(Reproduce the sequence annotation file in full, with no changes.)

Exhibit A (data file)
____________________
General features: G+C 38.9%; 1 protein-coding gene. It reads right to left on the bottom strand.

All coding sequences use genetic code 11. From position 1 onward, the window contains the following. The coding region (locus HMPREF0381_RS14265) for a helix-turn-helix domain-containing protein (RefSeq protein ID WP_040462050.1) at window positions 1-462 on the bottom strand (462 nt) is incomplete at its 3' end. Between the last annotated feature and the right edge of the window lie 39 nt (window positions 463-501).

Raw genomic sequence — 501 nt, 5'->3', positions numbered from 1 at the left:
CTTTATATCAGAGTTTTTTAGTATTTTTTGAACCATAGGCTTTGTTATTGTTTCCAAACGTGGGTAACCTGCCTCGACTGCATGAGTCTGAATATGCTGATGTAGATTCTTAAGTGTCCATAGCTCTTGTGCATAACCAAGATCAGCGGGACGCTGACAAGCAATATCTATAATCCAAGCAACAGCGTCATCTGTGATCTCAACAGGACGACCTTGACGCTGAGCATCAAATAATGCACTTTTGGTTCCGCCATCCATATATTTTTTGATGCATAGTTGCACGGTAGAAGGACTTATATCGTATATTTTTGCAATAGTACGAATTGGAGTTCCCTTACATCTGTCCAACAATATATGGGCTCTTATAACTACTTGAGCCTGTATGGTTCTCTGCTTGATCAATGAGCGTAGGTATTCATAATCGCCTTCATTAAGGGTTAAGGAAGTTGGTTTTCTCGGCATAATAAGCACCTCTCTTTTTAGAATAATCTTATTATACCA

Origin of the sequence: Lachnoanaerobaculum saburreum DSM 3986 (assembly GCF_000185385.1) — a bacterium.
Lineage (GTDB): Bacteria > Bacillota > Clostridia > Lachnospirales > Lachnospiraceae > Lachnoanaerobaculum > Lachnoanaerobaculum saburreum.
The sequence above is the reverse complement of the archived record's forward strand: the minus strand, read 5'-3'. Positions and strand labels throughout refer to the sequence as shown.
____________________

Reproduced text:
General features: G+C 38.9%; 1 protein-coding gene. It reads right to left on the bottom strand.

All coding sequences use genetic code 11. From position 1 onward, the window contains the following. The coding region (locus HMPREF0381_RS14265) for a helix-turn-helix domain-containing protein (RefSeq protein ID WP_040462050.1) at window positions 1-462 on the bottom strand (462 nt) is incomplete at its 3' end. Between the last annotated feature and the right edge of the window lie 39 nt (window positions 463-501).

Raw genomic sequence — 501 nt, 5'->3', positions numbered from 1 at the left:
CTTTATATCAGAGTTTTTTAGTATTTTTTGAACCATAGGCTTTGTTATTGTTTCCAAACGTGGGTAACCTGCCTCGACTGCATGAGTCTGAATATGCTGATGTAGATTCTTAAGTGTCCATAGCTCTTGTGCATAACCAAGATCAGCGGGACGCTGACAAGCAATATCTATAATCCAAGCAACAGCGTCATCTGTGATCTCAACAGGACGACCTTGACGCTGAGCATCAAATAATGCACTTTTGGTTCCGCCATCCATATATTTTTTGATGCATAGTTGCACGGTAGAAGGACTTATATCGTATATTTTTGCAATAGTACGAATTGGAGTTCCCTTACATCTGTCCAACAATATATGGGCTCTTATAACTACTTGAGCCTGTATGGTTCTCTGCTTGATCAATGAGCGTAGGTATTCATAATCGCCTTCATTAAGGGTTAAGGAAGTTGGTTTTCTCGGCATAATAAGCACCTCTCTTTTTAGAATAATCTTATTATACCA

Origin of the sequence: Lachnoanaerobaculum saburreum DSM 3986 (assembly GCF_000185385.1) — a bacterium.
Lineage (GTDB): Bacteria > Bacillota > Clostridia > Lachnospirales > Lachnospiraceae > Lachnoanaerobaculum > Lachnoanaerobaculum saburreum.
The sequence above is the reverse complement of the archived record's forward strand: the minus strand, read 5'-3'. Positions and strand labels throughout refer to the sequence as shown.